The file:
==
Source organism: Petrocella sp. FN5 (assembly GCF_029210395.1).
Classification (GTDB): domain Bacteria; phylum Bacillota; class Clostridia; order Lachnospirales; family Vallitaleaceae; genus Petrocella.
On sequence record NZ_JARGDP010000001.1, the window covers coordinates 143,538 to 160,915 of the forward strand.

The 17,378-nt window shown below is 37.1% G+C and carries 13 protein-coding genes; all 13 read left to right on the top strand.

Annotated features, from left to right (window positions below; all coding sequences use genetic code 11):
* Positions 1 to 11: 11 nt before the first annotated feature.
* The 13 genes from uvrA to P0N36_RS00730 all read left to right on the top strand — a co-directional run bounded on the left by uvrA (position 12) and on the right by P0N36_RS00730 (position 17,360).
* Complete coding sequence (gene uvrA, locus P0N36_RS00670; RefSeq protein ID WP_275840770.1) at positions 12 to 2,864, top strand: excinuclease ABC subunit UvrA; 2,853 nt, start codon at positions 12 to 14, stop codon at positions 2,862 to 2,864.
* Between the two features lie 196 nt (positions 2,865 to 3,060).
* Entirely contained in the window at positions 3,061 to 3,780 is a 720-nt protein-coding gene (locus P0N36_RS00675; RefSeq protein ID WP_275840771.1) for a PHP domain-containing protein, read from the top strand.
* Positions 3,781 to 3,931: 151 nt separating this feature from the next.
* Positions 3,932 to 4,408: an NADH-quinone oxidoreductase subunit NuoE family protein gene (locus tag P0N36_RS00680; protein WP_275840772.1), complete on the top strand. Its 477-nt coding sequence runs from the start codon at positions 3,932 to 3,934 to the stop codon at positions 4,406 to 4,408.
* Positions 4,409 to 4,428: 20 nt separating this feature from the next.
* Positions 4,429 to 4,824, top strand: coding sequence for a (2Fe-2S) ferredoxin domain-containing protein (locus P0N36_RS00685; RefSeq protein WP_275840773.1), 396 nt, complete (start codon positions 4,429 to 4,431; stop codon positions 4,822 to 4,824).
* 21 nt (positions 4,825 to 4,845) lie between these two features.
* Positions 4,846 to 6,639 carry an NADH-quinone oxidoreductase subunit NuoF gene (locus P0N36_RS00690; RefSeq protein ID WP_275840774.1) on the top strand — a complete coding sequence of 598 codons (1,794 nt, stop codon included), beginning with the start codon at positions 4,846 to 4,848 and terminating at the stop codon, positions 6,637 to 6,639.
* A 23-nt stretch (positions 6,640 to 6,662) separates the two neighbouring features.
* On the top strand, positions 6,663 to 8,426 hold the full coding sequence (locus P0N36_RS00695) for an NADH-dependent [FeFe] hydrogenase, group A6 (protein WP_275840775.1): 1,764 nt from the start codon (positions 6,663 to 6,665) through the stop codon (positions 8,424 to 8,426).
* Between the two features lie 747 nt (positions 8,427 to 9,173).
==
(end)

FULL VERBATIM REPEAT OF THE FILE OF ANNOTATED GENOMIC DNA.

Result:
Source organism: Petrocella sp. FN5 (assembly GCF_029210395.1).
Classification (GTDB): domain Bacteria; phylum Bacillota; class Clostridia; order Lachnospirales; family Vallitaleaceae; genus Petrocella.
On sequence record NZ_JARGDP010000001.1, the window covers coordinates 143,538 to 160,915 of the forward strand.

The 17,378-nt window shown below is 37.1% G+C and carries 13 protein-coding genes; all 13 read left to right on the top strand.

Annotated features, from left to right (window positions below; all coding sequences use genetic code 11):
* Positions 1 to 11: 11 nt before the first annotated feature.
* The 13 genes from uvrA to P0N36_RS00730 all read left to right on the top strand — a co-directional run bounded on the left by uvrA (position 12) and on the right by P0N36_RS00730 (position 17,360).
* Complete coding sequence (gene uvrA, locus P0N36_RS00670; RefSeq protein ID WP_275840770.1) at positions 12 to 2,864, top strand: excinuclease ABC subunit UvrA; 2,853 nt, start codon at positions 12 to 14, stop codon at positions 2,862 to 2,864.
* Between the two features lie 196 nt (positions 2,865 to 3,060).
* Entirely contained in the window at positions 3,061 to 3,780 is a 720-nt protein-coding gene (locus P0N36_RS00675; RefSeq protein ID WP_275840771.1) for a PHP domain-containing protein, read from the top strand.
* Positions 3,781 to 3,931: 151 nt separating this feature from the next.
* Positions 3,932 to 4,408: an NADH-quinone oxidoreductase subunit NuoE family protein gene (locus tag P0N36_RS00680; protein WP_275840772.1), complete on the top strand. Its 477-nt coding sequence runs from the start codon at positions 3,932 to 3,934 to the stop codon at positions 4,406 to 4,408.
* Positions 4,409 to 4,428: 20 nt separating this feature from the next.
* Positions 4,429 to 4,824, top strand: coding sequence for a (2Fe-2S) ferredoxin domain-containing protein (locus P0N36_RS00685; RefSeq protein WP_275840773.1), 396 nt, complete (start codon positions 4,429 to 4,431; stop codon positions 4,822 to 4,824).
* 21 nt (positions 4,825 to 4,845) lie between these two features.
* Positions 4,846 to 6,639 carry an NADH-quinone oxidoreductase subunit NuoF gene (locus P0N36_RS00690; RefSeq protein ID WP_275840774.1) on the top strand — a complete coding sequence of 598 codons (1,794 nt, stop codon included), beginning with the start codon at positions 4,846 to 4,848 and terminating at the stop codon, positions 6,637 to 6,639.
* A 23-nt stretch (positions 6,640 to 6,662) separates the two neighbouring features.
* On the top strand, positions 6,663 to 8,426 hold the full coding sequence (locus P0N36_RS00695) for an NADH-dependent [FeFe] hydrogenase, group A6 (protein WP_275840775.1): 1,764 nt from the start codon (positions 6,663 to 6,665) through the stop codon (positions 8,424 to 8,426).
* Between the two features lie 747 nt (positions 8,427 to 9,173).